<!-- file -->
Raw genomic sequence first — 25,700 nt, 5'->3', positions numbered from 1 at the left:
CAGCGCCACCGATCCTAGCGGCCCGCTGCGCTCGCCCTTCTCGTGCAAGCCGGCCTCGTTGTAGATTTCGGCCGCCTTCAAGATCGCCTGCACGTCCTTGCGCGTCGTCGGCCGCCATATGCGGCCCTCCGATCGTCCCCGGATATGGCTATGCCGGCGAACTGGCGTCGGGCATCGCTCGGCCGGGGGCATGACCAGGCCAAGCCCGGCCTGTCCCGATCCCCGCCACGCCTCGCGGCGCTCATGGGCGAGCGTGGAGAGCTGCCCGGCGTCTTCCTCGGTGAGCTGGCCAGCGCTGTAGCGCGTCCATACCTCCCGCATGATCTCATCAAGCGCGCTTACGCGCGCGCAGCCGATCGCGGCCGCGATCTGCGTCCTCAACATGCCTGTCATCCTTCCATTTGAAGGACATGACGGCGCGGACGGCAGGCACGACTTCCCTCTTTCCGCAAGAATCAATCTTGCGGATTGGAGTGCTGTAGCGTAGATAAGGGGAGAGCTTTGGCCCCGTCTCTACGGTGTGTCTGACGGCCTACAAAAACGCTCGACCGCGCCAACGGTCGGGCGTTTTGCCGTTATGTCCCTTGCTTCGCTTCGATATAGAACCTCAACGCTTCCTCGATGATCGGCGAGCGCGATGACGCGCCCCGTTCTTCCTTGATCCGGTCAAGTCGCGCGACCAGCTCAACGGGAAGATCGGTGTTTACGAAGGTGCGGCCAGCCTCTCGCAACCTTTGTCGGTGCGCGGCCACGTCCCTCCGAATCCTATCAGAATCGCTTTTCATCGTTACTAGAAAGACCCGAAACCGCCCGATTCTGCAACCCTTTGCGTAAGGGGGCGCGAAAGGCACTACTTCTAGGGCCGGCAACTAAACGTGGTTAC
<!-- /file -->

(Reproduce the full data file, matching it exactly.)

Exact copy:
Raw genomic sequence first — 25,700 nt, 5'->3', positions numbered from 1 at the left:
CAGCGCCACCGATCCTAGCGGCCCGCTGCGCTCGCCCTTCTCGTGCAAGCCGGCCTCGTTGTAGATTTCGGCCGCCTTCAAGATCGCCTGCACGTCCTTGCGCGTCGTCGGCCGCCATATGCGGCCCTCCGATCGTCCCCGGATATGGCTATGCCGGCGAACTGGCGTCGGGCATCGCTCGGCCGGGGGCATGACCAGGCCAAGCCCGGCCTGTCCCGATCCCCGCCACGCCTCGCGGCGCTCATGGGCGAGCGTGGAGAGCTGCCCGGCGTCTTCCTCGGTGAGCTGGCCAGCGCTGTAGCGCGTCCATACCTCCCGCATGATCTCATCAAGCGCGCTTACGCGCGCGCAGCCGATCGCGGCCGCGATCTGCGTCCTCAACATGCCTGTCATCCTTCCATTTGAAGGACATGACGGCGCGGACGGCAGGCACGACTTCCCTCTTTCCGCAAGAATCAATCTTGCGGATTGGAGTGCTGTAGCGTAGATAAGGGGAGAGCTTTGGCCCCGTCTCTACGGTGTGTCTGACGGCCTACAAAAACGCTCGACCGCGCCAACGGTCGGGCGTTTTGCCGTTATGTCCCTTGCTTCGCTTCGATATAGAACCTCAACGCTTCCTCGATGATCGGCGAGCGCGATGACGCGCCCCGTTCTTCCTTGATCCGGTCAAGTCGCGCGACCAGCTCAACGGGAAGATCGGTGTTTACGAAGGTGCGGCCAGCCTCTCGCAACCTTTGTCGGTGCGCGGCCACGTCCCTCCGAATCCTATCAGAATCGCTTTTCATCGTTACTAGAAAGACCCGAAACCGCCCGATTCTGCAACCCTTTGCGTAAGGGGGCGCGAAAGGCACTACTTCTAGGGCCGGCAACTAAACGTGGTTAC